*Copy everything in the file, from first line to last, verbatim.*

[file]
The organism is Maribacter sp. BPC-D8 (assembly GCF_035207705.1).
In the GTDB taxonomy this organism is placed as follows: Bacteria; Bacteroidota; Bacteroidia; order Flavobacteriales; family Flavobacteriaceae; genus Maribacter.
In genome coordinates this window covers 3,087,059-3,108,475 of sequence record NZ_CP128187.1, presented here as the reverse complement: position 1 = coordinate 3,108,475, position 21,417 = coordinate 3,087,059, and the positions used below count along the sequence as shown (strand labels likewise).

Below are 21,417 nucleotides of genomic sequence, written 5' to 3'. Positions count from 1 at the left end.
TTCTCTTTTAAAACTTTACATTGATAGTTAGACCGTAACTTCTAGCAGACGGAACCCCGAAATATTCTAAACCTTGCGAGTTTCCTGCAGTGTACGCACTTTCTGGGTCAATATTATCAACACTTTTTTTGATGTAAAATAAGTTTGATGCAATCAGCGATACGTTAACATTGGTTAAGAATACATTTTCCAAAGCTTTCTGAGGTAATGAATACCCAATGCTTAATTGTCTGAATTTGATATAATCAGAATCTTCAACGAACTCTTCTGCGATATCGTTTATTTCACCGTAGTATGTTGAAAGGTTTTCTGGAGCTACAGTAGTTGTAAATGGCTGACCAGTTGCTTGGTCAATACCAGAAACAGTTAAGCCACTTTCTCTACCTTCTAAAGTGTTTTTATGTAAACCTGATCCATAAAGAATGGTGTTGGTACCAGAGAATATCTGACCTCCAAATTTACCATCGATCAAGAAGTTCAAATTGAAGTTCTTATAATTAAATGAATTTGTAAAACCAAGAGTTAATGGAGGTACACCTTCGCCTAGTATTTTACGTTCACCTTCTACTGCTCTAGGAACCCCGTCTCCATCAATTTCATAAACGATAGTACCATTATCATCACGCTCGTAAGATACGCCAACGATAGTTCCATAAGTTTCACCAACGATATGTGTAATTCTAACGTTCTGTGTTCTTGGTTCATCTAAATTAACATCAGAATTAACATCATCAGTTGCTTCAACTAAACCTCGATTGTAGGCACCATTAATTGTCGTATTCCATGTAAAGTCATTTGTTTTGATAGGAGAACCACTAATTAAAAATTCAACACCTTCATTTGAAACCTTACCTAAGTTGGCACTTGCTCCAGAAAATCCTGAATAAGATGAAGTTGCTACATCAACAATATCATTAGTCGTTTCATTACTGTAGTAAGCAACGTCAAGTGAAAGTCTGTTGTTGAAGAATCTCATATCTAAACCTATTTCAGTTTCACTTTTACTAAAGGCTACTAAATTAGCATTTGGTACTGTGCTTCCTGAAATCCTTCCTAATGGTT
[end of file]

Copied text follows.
The organism is Maribacter sp. BPC-D8 (assembly GCF_035207705.1).
In the GTDB taxonomy this organism is placed as follows: Bacteria; Bacteroidota; Bacteroidia; order Flavobacteriales; family Flavobacteriaceae; genus Maribacter.
In genome coordinates this window covers 3,087,059-3,108,475 of sequence record NZ_CP128187.1, presented here as the reverse complement: position 1 = coordinate 3,108,475, position 21,417 = coordinate 3,087,059, and the positions used below count along the sequence as shown (strand labels likewise).

Below are 21,417 nucleotides of genomic sequence, written 5' to 3'. Positions count from 1 at the left end.
TTCTCTTTTAAAACTTTACATTGATAGTTAGACCGTAACTTCTAGCAGACGGAACCCCGAAATATTCTAAACCTTGCGAGTTTCCTGCAGTGTACGCACTTTCTGGGTCAATATTATCAACACTTTTTTTGATGTAAAATAAGTTTGATGCAATCAGCGATACGTTAACATTGGTTAAGAATACATTTTCCAAAGCTTTCTGAGGTAATGAATACCCAATGCTTAATTGTCTGAATTTGATATAATCAGAATCTTCAACGAACTCTTCTGCGATATCGTTTATTTCACCGTAGTATGTTGAAAGGTTTTCTGGAGCTACAGTAGTTGTAAATGGCTGACCAGTTGCTTGGTCAATACCAGAAACAGTTAAGCCACTTTCTCTACCTTCTAAAGTGTTTTTATGTAAACCTGATCCATAAAGAATGGTGTTGGTACCAGAGAATATCTGACCTCCAAATTTACCATCGATCAAGAAGTTCAAATTGAAGTTCTTATAATTAAATGAATTTGTAAAACCAAGAGTTAATGGAGGTACACCTTCGCCTAGTATTTTACGTTCACCTTCTACTGCTCTAGGAACCCCGTCTCCATCAATTTCATAAACGATAGTACCATTATCATCACGCTCGTAAGATACGCCAACGATAGTTCCATAAGTTTCACCAACGATATGTGTAATTCTAACGTTCTGTGTTCTTGGTTCATCTAAATTAACATCAGAATTAACATCATCAGTTGCTTCAACTAAACCTCGATTGTAGGCACCATTAATTGTCGTATTCCATGTAAAGTCATTTGTTTTGATAGGAGAACCACTAATTAAAAATTCAACACCTTCATTTGAAACCTTACCTAAGTTGGCACTTGCTCCAGAAAATCCTGAATAAGATGAAGTTGCTACATCAACAATATCATTAGTCGTTTCATTACTGTAGTAAGCAACGTCAAGTGAAAGTCTGTTGTTGAAGAATCTCATATCTAAACCTATTTCAGTTTCACTTTTACTAAAGGCTACTAAATTAGCATTTGGTACTGTGCTTCCTGAAATCCTTCCTAATGGTT